12. ^ Goldfarb, Andrew (12 June 2018). "E3 2018: Super Mario Party Announced with Release Date". IGN. Retrieved 12 June 2018.
  13. ^ Life, Nintendo (2018-08-24). "Super Mario Party On Switch Won't Include Pro Controller Support". Nintendo Life. Retrieved 2018-09-01.
  14. ^ Life, Nintendo (2018-09-22). "Super Mario Party For Nintendo Switch Won't Support Handheld Mode". Nintendo Life. Retrieved 2018-10-01.
  15. ^ a b "Super Mario Party for Switch Reviews". Metacritic. Retrieved 3 October 2018.
  16. ^ Slead, Evan (3 October 2018). "Super Mario Party review". Electronic Gaming Monthly. Retrieved 3 October 2018.
  17. ^ Gibson, Casey (3 October 2018). "Super Mario Party Review". Nintendo World Report. Retrieved 3 October 2018.
  18. ^ Ramée, Jordan (5 October 2018). Gamespot https://www.gamespot.com/reviews/super-mario-party-review-friend-and-foe-unite/1900-6417004/. Retrieved 8 October 2018. Missing or empty |title= (help)
  19. ^ Claiborn, Samuel (3 October 2018). "Super Mario Party Review". IGN. Retrieved 8 October 2018.
  20. ^ Olney, Alex (3 October 2018). "Super Mario Party Review (Switch)". Nintendo Life. Retrieved 3 October 2018.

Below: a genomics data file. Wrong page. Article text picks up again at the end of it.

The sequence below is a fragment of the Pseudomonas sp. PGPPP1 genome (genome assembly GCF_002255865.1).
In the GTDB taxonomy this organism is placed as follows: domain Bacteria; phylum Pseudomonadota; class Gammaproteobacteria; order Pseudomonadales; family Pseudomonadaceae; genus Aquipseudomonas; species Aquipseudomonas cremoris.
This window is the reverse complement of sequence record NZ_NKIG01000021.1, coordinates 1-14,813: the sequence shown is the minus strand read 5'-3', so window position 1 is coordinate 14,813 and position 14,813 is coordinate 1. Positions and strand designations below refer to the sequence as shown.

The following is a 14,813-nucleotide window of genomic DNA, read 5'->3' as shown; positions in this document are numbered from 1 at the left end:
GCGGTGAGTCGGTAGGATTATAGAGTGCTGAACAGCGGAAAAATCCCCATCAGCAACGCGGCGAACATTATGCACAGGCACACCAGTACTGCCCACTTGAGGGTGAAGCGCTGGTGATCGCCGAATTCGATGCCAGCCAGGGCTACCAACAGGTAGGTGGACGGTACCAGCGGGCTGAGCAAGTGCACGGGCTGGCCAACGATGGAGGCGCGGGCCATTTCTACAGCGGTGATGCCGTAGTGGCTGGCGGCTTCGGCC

21. ^ Carter, Chris (3 October 2018). "Review: Super Mario Party". Destructoid. Retrieved 3 October 2018.
  22. ^ Shea, Brian (3 October 2018). "Super Mario Party Review". Game Informer. Retrieved 3 October 2018.
  23. ^ McCarthy, Caty (3 October 2018). "Super Mario Party Review". USgamer. Retrieved 3 October 2018.
  24. ^ "Insert Party Idiom Here-Super Mario Party Review". Arlo. Retrieved November 15, 2018.
  25. ^ Romano, Sal (10 October 2018). "Media Create Sales: 10/1/18 – 10/7/18". Gematsu. Retrieved 10 October 2018.
  26. ^ Craddock, Ryan (2018-10-08). "Super Mario Party Rolls A Number Five In Its UK Charts Debut, FIFA 19 Still On Top". Nintendo Life. Retrieved 2018-10-16.
  27. ^ Nintendo Co., Ltd. "Six Months Financial Results Briefing for Fiscal Year Ended March 2019" (PDF). Nintendo. Retrieved 31 October 2018.

External links[edit]